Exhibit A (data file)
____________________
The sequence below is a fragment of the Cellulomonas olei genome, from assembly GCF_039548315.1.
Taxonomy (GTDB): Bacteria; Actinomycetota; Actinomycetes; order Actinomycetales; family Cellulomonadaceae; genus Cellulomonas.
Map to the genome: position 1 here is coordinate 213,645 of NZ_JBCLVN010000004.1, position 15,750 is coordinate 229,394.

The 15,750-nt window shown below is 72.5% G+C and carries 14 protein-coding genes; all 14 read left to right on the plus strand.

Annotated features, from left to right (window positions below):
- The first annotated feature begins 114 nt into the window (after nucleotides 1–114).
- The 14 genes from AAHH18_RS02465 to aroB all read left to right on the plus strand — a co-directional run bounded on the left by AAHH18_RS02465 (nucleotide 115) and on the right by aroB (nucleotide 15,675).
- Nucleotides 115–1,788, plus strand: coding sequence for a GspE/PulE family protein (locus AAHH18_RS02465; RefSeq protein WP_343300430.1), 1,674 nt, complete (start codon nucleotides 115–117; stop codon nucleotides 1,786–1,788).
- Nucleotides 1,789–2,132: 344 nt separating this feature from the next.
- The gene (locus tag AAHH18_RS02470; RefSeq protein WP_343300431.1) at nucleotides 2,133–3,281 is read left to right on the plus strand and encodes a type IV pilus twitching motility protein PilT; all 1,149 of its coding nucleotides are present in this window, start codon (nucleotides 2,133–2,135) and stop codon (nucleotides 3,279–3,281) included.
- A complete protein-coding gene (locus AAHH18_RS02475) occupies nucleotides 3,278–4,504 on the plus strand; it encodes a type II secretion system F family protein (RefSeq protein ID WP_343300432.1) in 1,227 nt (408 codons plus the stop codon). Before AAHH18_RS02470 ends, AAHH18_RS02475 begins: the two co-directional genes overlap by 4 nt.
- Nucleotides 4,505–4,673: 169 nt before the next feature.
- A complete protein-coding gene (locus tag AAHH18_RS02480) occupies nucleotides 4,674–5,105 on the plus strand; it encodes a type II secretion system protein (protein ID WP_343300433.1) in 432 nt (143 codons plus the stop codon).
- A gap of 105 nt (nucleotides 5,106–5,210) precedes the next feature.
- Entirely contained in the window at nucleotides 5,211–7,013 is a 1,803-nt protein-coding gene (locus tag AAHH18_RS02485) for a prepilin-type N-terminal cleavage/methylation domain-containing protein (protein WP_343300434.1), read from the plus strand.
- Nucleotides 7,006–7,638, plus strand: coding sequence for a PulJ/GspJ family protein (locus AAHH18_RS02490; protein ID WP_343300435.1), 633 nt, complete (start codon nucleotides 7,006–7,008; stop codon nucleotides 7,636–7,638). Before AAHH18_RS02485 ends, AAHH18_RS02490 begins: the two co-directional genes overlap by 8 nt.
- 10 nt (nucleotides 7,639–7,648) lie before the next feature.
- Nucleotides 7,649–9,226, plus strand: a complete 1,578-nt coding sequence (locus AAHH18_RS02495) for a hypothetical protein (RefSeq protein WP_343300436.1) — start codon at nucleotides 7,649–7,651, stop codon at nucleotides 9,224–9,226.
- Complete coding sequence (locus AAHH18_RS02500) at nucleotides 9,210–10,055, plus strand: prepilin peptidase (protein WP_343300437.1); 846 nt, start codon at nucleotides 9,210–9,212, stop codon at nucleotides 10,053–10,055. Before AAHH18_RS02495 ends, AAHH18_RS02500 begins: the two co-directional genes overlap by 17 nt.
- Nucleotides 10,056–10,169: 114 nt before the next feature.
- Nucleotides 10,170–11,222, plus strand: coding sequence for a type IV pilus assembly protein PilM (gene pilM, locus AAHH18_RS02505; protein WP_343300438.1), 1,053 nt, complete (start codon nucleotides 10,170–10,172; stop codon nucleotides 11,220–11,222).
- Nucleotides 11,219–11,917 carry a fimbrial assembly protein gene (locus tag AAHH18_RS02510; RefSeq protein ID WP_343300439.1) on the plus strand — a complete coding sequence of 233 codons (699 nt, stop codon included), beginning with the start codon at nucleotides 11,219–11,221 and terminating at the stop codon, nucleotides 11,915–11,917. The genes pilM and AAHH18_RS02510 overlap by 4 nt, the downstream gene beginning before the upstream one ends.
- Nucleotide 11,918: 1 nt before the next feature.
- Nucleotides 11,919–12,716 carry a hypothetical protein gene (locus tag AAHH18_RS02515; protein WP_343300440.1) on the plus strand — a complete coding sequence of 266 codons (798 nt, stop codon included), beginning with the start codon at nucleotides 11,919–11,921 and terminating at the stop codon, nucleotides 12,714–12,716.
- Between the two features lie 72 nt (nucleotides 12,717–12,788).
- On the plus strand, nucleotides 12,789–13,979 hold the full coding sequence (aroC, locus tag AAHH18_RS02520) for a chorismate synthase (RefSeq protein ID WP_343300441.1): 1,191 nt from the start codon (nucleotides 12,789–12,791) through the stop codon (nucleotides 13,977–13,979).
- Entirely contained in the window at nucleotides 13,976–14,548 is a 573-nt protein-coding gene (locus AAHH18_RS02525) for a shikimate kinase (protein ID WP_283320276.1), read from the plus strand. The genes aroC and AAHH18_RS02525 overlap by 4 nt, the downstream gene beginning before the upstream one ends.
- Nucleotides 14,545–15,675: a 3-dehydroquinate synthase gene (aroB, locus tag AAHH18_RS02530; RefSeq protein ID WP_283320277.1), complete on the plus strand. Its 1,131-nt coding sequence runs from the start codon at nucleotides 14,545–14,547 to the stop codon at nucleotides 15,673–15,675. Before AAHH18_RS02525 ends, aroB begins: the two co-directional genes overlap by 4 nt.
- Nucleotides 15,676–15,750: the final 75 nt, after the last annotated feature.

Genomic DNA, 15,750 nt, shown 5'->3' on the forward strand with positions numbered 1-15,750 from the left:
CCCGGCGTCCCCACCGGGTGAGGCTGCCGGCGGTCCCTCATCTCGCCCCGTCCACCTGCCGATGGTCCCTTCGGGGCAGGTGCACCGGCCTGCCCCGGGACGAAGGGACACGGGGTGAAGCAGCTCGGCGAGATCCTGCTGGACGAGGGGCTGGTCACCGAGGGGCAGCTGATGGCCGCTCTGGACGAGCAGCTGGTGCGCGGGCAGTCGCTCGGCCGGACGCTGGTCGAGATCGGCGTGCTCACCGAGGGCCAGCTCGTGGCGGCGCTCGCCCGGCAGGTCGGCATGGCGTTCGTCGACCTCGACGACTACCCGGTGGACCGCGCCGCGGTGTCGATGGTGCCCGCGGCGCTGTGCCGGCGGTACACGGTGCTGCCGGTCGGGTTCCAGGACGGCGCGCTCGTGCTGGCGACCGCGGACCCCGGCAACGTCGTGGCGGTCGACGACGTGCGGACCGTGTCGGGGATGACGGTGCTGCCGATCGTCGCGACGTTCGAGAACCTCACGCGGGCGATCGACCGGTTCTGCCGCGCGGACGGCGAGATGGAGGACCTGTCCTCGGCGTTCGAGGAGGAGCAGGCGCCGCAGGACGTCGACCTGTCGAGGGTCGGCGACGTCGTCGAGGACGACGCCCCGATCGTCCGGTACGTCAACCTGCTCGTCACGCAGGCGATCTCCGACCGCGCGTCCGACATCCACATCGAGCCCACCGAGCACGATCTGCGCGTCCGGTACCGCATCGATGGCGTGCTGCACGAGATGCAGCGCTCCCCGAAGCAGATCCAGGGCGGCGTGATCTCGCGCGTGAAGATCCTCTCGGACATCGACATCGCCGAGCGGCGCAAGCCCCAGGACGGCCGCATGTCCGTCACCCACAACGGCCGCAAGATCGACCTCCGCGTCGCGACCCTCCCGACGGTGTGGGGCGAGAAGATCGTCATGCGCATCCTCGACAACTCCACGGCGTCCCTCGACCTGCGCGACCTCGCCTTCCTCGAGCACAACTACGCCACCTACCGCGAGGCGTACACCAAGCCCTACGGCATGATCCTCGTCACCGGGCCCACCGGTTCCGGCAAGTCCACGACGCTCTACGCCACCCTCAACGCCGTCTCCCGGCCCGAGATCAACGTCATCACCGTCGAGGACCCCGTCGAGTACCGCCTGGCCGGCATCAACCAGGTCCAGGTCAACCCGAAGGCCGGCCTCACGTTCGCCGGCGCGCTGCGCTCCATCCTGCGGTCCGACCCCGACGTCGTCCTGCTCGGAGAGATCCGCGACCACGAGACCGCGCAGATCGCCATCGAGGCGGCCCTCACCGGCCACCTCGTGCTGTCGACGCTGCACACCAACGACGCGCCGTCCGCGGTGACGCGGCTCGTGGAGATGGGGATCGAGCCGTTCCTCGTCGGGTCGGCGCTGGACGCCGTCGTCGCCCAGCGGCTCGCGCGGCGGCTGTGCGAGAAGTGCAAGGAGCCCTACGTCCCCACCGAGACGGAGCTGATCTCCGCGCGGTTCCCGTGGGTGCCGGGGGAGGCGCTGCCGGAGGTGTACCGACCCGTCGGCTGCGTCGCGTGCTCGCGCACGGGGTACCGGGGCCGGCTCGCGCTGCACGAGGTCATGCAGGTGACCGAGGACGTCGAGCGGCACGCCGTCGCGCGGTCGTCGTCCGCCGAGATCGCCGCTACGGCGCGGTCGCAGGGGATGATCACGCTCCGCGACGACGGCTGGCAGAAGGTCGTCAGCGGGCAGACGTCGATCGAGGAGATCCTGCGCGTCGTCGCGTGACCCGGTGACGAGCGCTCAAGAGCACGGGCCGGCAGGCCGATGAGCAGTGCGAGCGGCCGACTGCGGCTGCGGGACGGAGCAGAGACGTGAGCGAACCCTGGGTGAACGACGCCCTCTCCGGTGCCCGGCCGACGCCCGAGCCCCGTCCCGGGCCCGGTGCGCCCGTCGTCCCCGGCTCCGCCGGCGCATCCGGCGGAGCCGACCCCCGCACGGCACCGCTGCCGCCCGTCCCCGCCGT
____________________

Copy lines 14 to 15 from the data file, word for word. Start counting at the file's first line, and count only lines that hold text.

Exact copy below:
- A gap of 105 nt (nucleotides 5,106–5,210) precedes the next feature.
- Entirely contained in the window at nucleotides 5,211–7,013 is a 1,803-nt protein-coding gene (locus tag AAHH18_RS02485) for a prepilin-type N-terminal cleavage/methylation domain-containing protein (protein WP_343300434.1), read from the plus strand.